Which is quite incredible when you really think about it. Accelerating from a standstill to 220 mph in a tick past three-and-a-half seconds over a course of just 660 feet—a little longer than two football fields—never ceases to impress me. And all done in a suspended chassis with the driver sitting in the standard (for this continent at least) left-hand position. I can’t even imagine what the ride is like.
But what does this all mean, other than the PDRA obviously is getting quicker and faster? Well, maybe nothing, maybe just that technology marches on and it’s all just natural progression. But it also hearkens back to the old saying, “Speed costs money; how fast do you wanna’ go?”
So far, it hasn’t really hurt car counts, with Pro Extreme and Pro Nitrous consistently attracting fields of about 18 to 24 entries apiece. Pro Boost does even better at many races, bolstered as it is by several NHRA Pro Mod regulars whose cars fit the format and can use the PDRA events as race-ready test sessions, if nothing else.
The Pro Extreme Motorcycle class, however, has become a shell of its former self, largely due to quicker times and faster speeds set by the top riders, most specifically McKinney and teammate/tuner Ashley Owens. Where once 24 to 30 entries wouldn’t have been unusual and less than 20 unlikely, the bikers now struggle—often fail—to fill even an eight-bike field. McKinney himself recognizes his team’s role in scaring off much of the competition, but quite rightfully refuses to apologize for working hard and committing the resources to whatever gains they’ve made.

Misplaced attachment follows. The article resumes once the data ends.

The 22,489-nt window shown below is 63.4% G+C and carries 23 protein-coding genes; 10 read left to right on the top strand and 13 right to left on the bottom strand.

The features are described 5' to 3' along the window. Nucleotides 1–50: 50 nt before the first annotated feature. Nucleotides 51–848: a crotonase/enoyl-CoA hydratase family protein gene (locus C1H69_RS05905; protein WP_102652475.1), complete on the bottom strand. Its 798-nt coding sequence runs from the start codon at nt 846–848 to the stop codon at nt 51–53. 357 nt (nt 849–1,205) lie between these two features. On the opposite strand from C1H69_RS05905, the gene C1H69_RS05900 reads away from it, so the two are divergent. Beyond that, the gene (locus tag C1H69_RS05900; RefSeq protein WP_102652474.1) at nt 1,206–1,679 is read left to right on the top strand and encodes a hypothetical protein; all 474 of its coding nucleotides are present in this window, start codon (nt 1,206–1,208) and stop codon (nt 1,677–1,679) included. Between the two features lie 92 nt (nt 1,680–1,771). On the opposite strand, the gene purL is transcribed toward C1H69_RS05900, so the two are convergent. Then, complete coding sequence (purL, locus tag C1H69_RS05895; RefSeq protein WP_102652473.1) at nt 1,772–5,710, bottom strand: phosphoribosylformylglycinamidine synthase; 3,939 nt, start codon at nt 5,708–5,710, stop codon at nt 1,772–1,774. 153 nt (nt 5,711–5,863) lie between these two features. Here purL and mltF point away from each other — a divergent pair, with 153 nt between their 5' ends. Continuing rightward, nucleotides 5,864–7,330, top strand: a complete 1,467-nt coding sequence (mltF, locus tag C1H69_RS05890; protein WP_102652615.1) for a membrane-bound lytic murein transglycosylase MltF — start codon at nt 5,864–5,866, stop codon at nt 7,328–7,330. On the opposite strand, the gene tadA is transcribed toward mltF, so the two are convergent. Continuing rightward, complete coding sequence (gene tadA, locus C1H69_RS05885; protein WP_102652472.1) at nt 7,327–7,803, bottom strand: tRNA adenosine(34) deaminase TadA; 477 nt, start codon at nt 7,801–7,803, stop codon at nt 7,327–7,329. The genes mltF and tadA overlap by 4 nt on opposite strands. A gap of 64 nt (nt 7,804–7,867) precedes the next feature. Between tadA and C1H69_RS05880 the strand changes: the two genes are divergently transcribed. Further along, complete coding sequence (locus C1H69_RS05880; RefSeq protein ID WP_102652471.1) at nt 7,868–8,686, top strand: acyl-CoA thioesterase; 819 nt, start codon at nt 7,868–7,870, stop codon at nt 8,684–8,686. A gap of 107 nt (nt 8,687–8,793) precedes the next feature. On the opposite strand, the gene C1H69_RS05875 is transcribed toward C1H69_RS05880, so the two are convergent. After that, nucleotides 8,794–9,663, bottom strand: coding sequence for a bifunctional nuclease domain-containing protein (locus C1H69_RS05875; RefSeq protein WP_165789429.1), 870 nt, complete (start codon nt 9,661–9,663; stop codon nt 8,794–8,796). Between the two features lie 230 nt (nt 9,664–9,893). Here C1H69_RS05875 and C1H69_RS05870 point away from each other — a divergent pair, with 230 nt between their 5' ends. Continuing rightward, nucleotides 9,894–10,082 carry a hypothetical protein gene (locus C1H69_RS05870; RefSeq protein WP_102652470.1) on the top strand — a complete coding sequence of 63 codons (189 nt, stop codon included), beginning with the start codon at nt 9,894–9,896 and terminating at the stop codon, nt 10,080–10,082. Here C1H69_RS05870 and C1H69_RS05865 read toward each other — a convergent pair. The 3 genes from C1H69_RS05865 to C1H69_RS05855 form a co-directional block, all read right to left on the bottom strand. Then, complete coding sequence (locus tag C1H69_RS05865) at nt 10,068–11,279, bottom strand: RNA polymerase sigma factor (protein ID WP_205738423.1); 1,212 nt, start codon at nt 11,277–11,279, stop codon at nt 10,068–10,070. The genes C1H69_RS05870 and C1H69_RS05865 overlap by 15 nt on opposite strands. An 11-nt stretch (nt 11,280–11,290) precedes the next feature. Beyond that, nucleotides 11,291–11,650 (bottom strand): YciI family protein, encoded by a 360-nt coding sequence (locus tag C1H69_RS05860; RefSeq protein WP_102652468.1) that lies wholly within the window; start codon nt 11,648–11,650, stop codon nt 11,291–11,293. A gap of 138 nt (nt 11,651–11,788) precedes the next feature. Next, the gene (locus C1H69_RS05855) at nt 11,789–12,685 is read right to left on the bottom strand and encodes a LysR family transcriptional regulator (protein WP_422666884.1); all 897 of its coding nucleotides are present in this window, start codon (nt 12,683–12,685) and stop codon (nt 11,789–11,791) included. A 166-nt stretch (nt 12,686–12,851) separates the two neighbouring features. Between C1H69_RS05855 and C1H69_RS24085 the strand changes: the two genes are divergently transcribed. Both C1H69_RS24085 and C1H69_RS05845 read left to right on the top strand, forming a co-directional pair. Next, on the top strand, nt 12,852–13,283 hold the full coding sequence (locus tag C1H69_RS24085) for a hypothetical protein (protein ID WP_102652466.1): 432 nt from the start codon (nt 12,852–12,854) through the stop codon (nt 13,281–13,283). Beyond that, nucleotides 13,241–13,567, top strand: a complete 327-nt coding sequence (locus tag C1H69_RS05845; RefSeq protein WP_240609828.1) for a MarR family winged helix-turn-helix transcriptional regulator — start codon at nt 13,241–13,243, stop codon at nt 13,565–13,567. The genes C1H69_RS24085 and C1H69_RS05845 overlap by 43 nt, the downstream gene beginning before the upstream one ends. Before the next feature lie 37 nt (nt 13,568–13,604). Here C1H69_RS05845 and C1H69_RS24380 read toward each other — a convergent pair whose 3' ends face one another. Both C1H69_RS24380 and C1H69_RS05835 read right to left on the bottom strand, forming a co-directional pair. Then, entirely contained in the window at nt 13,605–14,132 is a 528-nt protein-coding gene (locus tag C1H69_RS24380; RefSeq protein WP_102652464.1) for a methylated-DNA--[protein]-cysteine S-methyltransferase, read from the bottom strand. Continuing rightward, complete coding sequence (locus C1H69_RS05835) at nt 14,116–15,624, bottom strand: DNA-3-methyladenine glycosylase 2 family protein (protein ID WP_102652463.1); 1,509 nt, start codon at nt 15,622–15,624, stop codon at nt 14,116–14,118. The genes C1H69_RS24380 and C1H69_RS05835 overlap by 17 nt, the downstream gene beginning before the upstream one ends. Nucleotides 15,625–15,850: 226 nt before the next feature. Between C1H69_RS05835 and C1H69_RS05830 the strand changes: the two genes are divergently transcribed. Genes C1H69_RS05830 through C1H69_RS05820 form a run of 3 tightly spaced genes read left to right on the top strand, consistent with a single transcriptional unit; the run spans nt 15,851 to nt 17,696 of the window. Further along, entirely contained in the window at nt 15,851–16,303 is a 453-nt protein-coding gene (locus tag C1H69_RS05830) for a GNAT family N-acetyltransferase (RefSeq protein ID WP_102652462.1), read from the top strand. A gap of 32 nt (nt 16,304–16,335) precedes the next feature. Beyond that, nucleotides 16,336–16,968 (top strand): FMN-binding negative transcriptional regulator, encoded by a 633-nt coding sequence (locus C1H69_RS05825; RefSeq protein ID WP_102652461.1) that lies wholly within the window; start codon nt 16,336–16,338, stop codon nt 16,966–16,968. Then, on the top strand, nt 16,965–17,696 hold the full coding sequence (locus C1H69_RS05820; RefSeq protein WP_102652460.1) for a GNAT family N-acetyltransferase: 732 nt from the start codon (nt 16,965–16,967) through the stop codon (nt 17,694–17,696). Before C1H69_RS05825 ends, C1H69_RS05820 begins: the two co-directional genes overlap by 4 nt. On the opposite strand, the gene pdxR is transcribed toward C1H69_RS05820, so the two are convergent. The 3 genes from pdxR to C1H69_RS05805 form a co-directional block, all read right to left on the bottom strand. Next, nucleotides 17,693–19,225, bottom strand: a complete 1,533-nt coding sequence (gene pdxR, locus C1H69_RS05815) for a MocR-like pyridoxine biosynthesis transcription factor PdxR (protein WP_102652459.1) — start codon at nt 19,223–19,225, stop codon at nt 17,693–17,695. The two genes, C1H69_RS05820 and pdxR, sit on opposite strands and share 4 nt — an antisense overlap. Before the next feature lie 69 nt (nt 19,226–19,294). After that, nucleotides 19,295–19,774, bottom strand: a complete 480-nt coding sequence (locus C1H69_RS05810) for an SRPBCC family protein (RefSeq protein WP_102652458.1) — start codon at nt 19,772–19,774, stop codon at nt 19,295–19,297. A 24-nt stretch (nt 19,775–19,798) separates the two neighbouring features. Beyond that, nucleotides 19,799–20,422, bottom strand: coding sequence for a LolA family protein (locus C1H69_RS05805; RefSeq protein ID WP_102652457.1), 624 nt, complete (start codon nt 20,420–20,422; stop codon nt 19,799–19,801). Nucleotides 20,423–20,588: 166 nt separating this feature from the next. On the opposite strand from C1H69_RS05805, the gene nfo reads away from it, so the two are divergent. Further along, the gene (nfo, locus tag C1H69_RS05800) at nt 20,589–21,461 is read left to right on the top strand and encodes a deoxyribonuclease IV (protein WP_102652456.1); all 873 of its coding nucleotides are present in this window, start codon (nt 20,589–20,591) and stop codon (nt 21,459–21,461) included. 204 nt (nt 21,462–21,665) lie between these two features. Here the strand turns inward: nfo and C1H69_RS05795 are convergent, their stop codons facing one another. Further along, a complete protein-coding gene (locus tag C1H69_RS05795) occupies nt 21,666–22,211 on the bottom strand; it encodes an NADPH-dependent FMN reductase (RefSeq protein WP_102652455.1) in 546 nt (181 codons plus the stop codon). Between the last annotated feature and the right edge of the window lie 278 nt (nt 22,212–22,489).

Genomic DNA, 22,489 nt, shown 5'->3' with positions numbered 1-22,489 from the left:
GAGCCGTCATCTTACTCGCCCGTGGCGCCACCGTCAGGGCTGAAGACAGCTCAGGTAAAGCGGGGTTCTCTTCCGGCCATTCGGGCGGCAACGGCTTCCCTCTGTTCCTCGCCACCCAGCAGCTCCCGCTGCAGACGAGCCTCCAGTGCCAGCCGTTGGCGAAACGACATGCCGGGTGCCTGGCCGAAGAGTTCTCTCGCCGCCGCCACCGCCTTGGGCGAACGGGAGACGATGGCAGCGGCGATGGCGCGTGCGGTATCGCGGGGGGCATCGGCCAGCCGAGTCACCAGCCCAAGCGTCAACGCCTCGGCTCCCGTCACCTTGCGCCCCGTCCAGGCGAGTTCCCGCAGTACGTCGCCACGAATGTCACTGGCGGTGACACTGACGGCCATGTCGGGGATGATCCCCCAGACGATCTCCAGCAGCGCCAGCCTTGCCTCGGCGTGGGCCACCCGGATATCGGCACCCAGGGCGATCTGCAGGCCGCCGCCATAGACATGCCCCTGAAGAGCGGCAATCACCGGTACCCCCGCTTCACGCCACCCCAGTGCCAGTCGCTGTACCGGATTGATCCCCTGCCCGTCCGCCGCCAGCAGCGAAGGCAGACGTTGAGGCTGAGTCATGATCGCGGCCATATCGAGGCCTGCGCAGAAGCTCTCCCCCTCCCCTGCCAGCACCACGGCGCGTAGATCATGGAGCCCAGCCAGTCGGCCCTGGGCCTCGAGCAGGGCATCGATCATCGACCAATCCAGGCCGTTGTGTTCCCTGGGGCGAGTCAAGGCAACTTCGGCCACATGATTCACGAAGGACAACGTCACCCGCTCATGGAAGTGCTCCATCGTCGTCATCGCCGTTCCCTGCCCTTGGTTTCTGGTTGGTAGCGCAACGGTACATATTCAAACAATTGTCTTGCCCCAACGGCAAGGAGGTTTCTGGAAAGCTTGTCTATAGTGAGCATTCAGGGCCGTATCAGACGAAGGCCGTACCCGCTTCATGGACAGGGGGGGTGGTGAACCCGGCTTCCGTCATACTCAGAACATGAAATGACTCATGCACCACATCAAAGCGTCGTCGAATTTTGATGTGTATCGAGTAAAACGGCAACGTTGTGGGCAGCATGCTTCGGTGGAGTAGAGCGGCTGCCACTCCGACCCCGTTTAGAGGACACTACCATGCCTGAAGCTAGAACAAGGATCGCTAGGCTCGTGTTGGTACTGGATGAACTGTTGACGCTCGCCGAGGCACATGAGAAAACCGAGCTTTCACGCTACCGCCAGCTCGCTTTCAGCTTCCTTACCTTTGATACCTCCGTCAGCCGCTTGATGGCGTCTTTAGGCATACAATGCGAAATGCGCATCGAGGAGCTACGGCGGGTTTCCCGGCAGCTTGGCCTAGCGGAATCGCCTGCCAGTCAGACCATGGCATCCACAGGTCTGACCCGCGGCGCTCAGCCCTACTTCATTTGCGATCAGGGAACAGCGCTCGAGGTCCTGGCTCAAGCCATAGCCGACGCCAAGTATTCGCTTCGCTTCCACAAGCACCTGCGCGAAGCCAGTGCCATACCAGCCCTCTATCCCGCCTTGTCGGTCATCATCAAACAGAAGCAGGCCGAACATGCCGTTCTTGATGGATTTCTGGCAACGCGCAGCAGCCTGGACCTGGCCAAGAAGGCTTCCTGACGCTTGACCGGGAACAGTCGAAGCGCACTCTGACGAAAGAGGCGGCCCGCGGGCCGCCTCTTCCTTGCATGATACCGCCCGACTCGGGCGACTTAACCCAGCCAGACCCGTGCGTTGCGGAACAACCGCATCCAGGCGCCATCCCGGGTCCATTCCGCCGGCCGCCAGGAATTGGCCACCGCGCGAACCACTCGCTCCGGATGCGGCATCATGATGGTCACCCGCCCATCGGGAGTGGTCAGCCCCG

I mention this only as a harbinger of what may come to the PDRA’s other classes. One only has to look toward the NHRA and its pro classes for proof of what happens when it costs so much to go so fast. These days the NHRA pro qualifying sheets typically feature only one or two entries beyond each 16-car qualified field—if that many—and a quick perusal of those lists usually identifies with a certain level of confidence those who probably won’t be needing a hotel room for Saturday night. It’s at the point where a very slim number of individuals are able—or perhaps more significantly, willing—to spend the time, money and effort it takes to compete at that level.
So is it time to start reining in PDRA performance in order to control costs? I don’t think so, not yet at least. That’s a slippery slope that rarely, if ever plays out the way intended. But I do believe it is time to start thinking about what could happen if some competitors—some very quick, fast and professional competitors—begin to lose hope in competing against the Jason Scruggs, Tommy Franklins, Frankie Taylors and Pat Stokens of the PDRA world. It’s important for everyone to at least have hope.